Since metals are nor allowed in the MRI scanning room, it's best to leave unnecessary jewelry at home, although they'll be kept for you if you remove them at the hospital. If you choose to wear your own clothes for the scan, make sure they don't have metals like buttons, zippers, or bra underwires. Just to be safe, you should also come without makeup, since metallic substances can be found on some mineral-based cosmetics such as blushes, eyeshadows, lipsticks, nail polishes (via Providence). Deodorants and antiperspirants, too, contain aluminum salts that can interfere with MRI images, so it's best to skip them before coming or wipe them off, says Hamlet Hub.

Don't be nervous about your safety

The MRI is considered a very safe scan. It is not painful, and the scan does not harm the body or bring unwanted side effects. Unlike the X-ray or computed tomography (CT) scan, the MRI does not use ionizing radiation to produce its images, so if more than one scan is required within a brief time frame, performing them is not dangerous (via GE Healthcare). 

The major safety concern with the MRI machine is its strong magnetic force. This force can throw around metal objects that are attracted to magnets and pose risks for anyone in the room. People who have metals within the body, including metallic implants or medical devices, are also at risk. The machine can move, heat up, or spoil these items and cause injuries or burns (via Radiology Info). According to the U.S. Food and Drug Administration (FDA), the loud noise from the machine can damage the ears and lead to hearing loss and ringing in the ears (tinnitus) if the ears are not protected. Finally, the contrast agent might cause some side effects and allergic reactions in some people. However, these hazards only represent what could possibly happen. Out of the millions of MRI scans performed in the U.S. every year, such problems are rare.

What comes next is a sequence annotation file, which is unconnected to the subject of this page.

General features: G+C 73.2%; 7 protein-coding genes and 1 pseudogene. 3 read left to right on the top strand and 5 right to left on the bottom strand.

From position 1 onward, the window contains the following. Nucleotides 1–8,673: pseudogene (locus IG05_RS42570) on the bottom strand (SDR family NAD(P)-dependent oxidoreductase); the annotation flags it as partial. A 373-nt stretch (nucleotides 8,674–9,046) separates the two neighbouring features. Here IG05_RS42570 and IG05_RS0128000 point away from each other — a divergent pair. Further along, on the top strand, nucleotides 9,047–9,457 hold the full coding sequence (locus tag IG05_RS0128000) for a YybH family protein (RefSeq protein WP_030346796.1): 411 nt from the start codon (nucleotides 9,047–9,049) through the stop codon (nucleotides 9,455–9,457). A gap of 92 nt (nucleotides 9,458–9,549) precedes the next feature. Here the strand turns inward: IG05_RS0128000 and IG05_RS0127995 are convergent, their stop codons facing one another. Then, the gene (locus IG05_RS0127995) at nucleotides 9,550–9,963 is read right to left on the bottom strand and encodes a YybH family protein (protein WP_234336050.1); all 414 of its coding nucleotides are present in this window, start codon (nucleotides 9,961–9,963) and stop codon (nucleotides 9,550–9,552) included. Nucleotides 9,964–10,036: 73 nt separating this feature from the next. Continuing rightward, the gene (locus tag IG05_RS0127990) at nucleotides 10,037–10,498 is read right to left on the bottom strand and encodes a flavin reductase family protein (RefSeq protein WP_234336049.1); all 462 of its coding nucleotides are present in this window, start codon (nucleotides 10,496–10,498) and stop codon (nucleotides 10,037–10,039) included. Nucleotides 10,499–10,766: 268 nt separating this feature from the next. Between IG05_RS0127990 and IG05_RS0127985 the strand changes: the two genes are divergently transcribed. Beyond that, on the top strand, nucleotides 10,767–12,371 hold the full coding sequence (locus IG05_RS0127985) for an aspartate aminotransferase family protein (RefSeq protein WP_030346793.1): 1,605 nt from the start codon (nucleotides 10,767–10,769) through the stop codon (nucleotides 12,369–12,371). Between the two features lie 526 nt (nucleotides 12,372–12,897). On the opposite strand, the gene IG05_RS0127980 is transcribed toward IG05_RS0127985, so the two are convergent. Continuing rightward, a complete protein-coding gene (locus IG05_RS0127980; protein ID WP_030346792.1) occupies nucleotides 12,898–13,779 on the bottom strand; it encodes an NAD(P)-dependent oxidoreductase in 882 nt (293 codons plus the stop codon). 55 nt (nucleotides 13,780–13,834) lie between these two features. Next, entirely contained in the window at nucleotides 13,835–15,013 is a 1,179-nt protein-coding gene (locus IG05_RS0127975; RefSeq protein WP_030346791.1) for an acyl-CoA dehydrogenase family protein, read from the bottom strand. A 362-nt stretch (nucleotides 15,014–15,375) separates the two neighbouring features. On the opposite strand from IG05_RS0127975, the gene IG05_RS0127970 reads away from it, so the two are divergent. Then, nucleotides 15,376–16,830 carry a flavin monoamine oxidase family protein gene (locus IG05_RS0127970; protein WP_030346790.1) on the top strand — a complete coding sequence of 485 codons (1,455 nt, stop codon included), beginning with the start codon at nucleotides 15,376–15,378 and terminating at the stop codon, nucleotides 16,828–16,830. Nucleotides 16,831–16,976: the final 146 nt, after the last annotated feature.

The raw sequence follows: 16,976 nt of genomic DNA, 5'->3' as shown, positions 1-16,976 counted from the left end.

Never hide the fact that you have something metallic in your body

It is important that you tell your providers about any metals in your body, states the NHS. These metals could be fragments from bullets or shrapnel, or implants and medical devices like artificial joints, nerve stimulators, pacemakers, cochlear implants, artificial heart valves, or insulin pumps. The metals can respond to the MRIs magnetic force even though they are in the body. This could lead to serious injury or burns if they move or heat up during the scan. Metallic implants and medical devices can also get dislodged or damaged. This might be risky if the equipment are vital to life (via Radiology Info).

You may still be able to get an MRI even if you have metal in your body, says the NHS. Your doctor will decide what to do depending on the kind of metal. The scan might be done with extra caution, or your doctor may opt for another type of scan like an X-ray or CT scan. However, diagnostic radiologist Dr. Scott Flamm explains at the Cleveland Clinic that larger metallic objects can distort the image produced by a CT scan, which is a consideration. 

Never hide tattoos or permanent makeup